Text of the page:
Seems like as good a time as any to bring this up, what with all the handwringing over the Casey Kotchman move.
Ask anyone about the 2010and, to a man, they'll tell you the same thing. This team can pitch a little bit, and its defense is extraordinary, but scoring runs will be a struggle. They'll tell you that the offense is poor, and that, while hitting isn't everything, it's important, and also this team's biggest weakness. In short, the consensus opinion seems to be that the lineup may not produce enough runs to get this team into the playoffs.
Now, it's not right to just focus on hitting, and I don't want to encourage that sort of analysis. Rather than as pitchers, hitters, and defenders, teams should be thought of as pitchers and position players. Position players provide value both at the plate and in the field. However, I'd still like to take this opportunity to point out that, though our lineup isn't terrific, it's really not that bad. People who're concerned about a 600-run season might want to take a step back and re-think their calculations.
Observe the following table. In it you'll find my best guess at the roster, my best guess at playing time, and each player's 2010 wOBA, as projected by CHONE. Try not to focus too much on the specifics. Maybe Josh Bard makes the team over Adam Moore. Maybe Milton Bradley gets a few more PAs. Maybe Jack Wilson stays healthy. Trust me when I say it doesn't make much of a difference. Giving all of Griffey's plate appearances to Bradley changes the team wOBA by a staggering two points.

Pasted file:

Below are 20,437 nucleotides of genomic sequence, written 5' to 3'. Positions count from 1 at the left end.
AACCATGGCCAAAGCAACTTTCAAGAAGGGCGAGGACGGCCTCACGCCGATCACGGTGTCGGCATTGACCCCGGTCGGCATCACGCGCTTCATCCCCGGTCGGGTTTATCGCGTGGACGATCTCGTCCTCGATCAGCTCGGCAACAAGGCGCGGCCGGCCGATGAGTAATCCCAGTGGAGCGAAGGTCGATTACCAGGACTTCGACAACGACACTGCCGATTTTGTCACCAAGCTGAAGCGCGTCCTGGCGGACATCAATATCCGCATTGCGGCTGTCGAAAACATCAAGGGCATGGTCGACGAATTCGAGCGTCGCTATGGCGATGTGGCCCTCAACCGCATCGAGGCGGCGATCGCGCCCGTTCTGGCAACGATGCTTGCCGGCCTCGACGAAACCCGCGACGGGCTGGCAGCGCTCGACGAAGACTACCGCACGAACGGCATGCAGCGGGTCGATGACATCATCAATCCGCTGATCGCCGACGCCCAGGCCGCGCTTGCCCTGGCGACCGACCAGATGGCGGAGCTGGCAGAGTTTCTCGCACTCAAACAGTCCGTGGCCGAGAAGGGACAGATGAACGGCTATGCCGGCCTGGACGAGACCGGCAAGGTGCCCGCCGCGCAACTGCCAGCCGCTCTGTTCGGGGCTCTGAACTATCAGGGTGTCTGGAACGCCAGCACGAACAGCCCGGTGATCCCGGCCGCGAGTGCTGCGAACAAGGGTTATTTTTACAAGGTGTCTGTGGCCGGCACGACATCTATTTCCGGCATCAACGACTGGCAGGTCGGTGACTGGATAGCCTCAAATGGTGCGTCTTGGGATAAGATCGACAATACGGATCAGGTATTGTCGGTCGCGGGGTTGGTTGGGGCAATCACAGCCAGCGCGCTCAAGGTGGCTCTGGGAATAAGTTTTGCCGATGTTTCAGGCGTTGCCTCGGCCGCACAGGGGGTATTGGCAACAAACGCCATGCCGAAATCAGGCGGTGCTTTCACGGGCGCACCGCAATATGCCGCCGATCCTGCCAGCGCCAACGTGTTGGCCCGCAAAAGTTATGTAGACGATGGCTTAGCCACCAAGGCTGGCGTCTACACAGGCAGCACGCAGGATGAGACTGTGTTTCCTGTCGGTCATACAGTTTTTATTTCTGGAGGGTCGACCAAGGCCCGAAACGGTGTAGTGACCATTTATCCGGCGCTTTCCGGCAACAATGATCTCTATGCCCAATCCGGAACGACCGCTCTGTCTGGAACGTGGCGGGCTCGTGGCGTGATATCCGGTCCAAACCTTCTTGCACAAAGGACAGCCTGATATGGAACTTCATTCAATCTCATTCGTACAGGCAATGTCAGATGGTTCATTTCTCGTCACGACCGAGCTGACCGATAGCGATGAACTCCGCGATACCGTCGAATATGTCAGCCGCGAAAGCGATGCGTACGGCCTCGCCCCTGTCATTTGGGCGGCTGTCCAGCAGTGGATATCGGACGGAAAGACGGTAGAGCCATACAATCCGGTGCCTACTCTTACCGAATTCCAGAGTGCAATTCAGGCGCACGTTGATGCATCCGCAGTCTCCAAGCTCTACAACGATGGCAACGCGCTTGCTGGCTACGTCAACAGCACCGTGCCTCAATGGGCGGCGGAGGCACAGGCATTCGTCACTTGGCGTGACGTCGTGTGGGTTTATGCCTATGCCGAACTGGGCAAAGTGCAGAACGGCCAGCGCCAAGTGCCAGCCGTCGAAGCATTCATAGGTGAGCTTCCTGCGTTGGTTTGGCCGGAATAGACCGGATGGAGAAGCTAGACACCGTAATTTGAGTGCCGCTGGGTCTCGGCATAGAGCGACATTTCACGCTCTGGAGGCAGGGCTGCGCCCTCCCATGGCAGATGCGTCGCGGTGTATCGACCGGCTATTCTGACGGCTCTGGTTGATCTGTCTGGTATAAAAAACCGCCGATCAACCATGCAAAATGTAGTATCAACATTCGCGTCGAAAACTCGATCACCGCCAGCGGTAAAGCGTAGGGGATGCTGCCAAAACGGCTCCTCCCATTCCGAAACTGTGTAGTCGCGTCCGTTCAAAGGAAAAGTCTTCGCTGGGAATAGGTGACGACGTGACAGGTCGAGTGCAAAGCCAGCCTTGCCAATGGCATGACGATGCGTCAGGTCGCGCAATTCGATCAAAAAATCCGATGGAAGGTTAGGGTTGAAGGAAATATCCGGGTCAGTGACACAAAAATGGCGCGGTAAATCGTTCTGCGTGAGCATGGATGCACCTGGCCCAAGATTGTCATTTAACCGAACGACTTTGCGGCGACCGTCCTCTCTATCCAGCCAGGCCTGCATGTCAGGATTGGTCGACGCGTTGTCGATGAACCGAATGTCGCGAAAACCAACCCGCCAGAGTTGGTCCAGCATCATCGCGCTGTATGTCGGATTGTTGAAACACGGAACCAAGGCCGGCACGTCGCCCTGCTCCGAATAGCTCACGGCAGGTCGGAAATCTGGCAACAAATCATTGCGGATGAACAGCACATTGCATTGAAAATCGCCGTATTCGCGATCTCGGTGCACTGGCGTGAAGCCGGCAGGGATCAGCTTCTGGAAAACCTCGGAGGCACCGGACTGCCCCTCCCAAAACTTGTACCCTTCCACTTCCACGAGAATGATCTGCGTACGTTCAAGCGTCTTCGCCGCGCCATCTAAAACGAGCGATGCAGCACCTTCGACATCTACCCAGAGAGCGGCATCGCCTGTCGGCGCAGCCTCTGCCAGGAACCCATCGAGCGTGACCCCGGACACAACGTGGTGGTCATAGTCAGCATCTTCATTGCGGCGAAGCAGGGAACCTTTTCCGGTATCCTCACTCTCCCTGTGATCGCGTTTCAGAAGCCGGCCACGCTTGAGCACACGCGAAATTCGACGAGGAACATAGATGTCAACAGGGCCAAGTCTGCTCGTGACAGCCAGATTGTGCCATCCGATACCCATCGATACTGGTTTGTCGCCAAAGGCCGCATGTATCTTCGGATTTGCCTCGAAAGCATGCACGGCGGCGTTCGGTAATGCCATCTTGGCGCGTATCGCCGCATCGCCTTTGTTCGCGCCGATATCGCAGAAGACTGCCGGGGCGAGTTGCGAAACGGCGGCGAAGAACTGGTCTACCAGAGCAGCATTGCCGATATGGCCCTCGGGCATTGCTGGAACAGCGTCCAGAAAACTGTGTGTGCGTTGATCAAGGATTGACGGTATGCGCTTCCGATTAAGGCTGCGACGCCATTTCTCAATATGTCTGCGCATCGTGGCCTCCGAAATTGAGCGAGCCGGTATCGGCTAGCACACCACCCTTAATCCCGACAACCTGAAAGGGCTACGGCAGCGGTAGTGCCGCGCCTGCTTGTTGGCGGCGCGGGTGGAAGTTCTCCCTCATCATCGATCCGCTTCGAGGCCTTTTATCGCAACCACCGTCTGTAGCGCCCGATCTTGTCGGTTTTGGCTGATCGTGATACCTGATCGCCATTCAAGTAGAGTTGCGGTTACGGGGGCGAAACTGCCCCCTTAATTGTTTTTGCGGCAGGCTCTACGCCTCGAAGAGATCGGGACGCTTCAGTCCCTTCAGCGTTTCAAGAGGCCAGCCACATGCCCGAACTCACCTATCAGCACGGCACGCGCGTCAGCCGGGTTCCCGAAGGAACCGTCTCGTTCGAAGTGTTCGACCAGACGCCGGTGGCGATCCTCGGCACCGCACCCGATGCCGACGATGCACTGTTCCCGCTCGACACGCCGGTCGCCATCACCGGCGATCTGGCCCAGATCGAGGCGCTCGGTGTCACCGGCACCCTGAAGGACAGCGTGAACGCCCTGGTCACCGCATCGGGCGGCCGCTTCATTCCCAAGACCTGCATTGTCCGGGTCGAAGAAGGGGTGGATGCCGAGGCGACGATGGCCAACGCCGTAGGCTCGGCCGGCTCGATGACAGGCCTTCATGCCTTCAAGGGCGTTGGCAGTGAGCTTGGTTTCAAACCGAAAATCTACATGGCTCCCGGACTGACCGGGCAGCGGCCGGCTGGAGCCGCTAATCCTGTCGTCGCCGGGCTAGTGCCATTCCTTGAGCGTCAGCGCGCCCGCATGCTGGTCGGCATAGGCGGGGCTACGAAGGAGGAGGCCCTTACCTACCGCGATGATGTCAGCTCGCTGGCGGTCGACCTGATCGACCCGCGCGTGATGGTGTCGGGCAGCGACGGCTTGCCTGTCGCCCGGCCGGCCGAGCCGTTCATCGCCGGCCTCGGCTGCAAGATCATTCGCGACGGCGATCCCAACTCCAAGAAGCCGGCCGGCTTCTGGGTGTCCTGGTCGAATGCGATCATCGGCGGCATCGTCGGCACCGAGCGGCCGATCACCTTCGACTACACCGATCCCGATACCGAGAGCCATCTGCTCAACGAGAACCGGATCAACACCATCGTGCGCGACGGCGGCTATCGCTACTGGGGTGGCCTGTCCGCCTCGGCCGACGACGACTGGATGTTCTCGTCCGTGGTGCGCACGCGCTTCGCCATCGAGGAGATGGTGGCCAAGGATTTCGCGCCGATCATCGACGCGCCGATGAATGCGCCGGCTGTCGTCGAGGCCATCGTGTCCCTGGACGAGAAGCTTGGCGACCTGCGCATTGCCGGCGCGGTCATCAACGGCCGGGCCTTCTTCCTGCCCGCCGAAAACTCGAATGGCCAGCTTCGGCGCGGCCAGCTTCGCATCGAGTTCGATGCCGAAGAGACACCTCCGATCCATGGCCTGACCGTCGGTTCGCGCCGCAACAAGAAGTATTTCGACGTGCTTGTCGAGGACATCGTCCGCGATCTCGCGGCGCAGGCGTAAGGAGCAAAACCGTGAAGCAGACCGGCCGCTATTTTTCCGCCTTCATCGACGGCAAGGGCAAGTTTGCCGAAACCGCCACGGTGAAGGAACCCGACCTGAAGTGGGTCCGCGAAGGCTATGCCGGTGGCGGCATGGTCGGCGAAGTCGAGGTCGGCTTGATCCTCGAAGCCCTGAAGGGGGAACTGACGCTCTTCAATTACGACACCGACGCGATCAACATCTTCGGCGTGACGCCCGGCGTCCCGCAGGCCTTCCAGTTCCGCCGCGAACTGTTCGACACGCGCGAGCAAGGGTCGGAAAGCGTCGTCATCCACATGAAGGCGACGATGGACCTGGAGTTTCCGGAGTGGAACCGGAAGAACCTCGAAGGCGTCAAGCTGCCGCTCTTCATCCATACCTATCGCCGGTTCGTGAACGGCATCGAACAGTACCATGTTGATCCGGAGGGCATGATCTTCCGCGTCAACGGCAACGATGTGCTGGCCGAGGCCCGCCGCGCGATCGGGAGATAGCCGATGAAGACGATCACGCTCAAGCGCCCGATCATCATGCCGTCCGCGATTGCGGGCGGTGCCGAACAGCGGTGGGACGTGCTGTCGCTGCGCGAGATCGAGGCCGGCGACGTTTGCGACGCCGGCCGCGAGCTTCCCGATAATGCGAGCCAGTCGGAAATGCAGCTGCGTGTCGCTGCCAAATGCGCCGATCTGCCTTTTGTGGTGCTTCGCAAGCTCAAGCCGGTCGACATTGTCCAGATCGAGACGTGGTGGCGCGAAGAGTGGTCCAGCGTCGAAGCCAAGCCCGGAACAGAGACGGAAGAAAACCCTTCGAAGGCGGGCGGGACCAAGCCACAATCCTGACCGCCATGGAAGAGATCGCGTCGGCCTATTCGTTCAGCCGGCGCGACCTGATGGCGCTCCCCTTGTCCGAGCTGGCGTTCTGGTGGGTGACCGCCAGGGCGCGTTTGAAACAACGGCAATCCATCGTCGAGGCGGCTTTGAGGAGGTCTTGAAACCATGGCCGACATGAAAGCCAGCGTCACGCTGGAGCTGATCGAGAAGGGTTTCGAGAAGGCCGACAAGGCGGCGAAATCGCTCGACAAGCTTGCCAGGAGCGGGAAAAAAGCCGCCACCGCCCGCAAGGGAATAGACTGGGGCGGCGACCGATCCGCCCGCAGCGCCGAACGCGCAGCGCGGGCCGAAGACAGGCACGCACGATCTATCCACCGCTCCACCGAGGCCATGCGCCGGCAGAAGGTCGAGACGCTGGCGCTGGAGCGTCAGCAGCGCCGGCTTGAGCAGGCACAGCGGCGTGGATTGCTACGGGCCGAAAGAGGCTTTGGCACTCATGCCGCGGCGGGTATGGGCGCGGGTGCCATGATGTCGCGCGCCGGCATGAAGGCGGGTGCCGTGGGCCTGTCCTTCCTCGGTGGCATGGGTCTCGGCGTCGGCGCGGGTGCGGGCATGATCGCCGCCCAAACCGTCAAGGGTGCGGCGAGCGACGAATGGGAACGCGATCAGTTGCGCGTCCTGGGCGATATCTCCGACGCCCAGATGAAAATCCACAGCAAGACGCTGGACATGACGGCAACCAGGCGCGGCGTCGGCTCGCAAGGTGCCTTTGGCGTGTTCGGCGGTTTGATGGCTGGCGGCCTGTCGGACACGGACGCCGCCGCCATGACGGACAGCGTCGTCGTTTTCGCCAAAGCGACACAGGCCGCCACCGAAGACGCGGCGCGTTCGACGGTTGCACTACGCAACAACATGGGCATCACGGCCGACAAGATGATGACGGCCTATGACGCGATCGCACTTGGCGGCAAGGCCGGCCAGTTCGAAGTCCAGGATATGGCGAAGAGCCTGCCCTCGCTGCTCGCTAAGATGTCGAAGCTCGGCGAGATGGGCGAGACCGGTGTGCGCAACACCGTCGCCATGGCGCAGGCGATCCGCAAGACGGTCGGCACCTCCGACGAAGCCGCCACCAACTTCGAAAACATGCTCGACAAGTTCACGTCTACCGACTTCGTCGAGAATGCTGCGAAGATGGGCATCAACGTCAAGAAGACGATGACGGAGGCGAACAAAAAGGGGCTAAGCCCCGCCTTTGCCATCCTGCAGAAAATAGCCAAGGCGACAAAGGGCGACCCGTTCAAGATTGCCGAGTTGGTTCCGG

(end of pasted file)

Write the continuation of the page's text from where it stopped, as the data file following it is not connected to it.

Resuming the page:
Note the listing of [Name] for BENCH-OF. The assumption here is that the team will find a replacement for Bill Hall, and that he'll be something like a league-average hitter.
The result? A team wOBA of .321, against a Safeco-adjusted league average of .325. A year ago, the Mariners clocked in at .313, the result of collapses by Yuniesky Betancourt and Adrian Beltre and a mess in left field. This roster projects to be better by about 40 runs or so. Now, there's clearly room for some trouble in 2010 as well, as Jose Lopez may regress or Bradley could get really hurt, but a chunk of that is balanced out by Ichiro being projected 19 points below his career wOBA. Personally, I think the table above is pretty fair.
What if you're not a big fan of the CHONE projections? Let's take an alternate route and keep the same players and playing time while plugging in their 2009 performances instead. I don't necessarily recommend this, but just for the hell of it:
Note that I left Moore, [Name], and Assorted as is. Slight park adjustments were made for Kotchman, Figgins, and Bradley.
The result? A team wOBA of .323. Virtually identical. We can say with a pretty high degree of certainty, then, that the current Mariner roster projects to be only a little below average at the plate. Using Fangraphs' numbers, a .321 team wOBA is something like 19 runs below average, and while there's room for the team to do worse than that, you also have to consider that Ichiro's pretty low, Griffey (and Langerhans) may do better in platoon roles, and the outfielder I think we're going to bring in may be better than this. Every projection comes with error bars. All you can plan for is the point in the middle.
All those people who think this offense is hopeless? All those people who don't want to trade Jose Lopez because "he's one of our only hitters"? Their hearts are in the right place, but their worries are not. Unless I'm missing something huge, I just don't think we look as bad at the plate as so many people have assumed. There's not a lot of home run power here, but home runs aren't the only way to score, and this team looks ready to prove it.